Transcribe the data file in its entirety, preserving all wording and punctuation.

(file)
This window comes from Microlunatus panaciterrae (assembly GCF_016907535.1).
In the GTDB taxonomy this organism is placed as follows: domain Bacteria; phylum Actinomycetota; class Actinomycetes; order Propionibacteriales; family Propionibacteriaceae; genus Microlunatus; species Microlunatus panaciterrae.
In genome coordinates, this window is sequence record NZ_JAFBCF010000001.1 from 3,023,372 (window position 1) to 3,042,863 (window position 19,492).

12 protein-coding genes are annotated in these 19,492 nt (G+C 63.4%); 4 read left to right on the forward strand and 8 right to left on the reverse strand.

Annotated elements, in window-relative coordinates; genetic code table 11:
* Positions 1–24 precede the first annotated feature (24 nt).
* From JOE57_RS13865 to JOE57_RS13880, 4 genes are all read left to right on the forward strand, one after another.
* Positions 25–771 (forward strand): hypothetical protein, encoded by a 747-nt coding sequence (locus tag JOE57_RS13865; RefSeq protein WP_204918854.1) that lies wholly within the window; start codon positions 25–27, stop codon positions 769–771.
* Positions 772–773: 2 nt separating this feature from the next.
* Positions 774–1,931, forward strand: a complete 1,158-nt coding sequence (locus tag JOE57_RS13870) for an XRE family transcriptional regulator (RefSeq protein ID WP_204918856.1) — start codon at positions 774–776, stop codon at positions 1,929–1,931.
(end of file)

This window comes from Microlunatus panaciterrae (assembly GCF_016907535.1).
In the GTDB taxonomy this organism is placed as follows: domain Bacteria; phylum Actinomycetota; class Actinomycetes; order Propionibacteriales; family Propionibacteriaceae; genus Microlunatus; species Microlunatus panaciterrae.
In genome coordinates, this window is sequence record NZ_JAFBCF010000001.1 from 3,023,372 (window position 1) to 3,042,863 (window position 19,492).

12 protein-coding genes are annotated in these 19,492 nt (G+C 63.4%); 4 read left to right on the forward strand and 8 right to left on the reverse strand.

Annotated elements, in window-relative coordinates; genetic code table 11:
* Positions 1–24 precede the first annotated feature (24 nt).
* From JOE57_RS13865 to JOE57_RS13880, 4 genes are all read left to right on the forward strand, one after another.
* Positions 25–771 (forward strand): hypothetical protein, encoded by a 747-nt coding sequence (locus tag JOE57_RS13865; RefSeq protein WP_204918854.1) that lies wholly within the window; start codon positions 25–27, stop codon positions 769–771.
* Positions 772–773: 2 nt separating this feature from the next.
* Positions 774–1,931, forward strand: a complete 1,158-nt coding sequence (locus tag JOE57_RS13870) for an XRE family transcriptional regulator (RefSeq protein ID WP_204918856.1) — start codon at positions 774–776, stop codon at positions 1,929–1,931.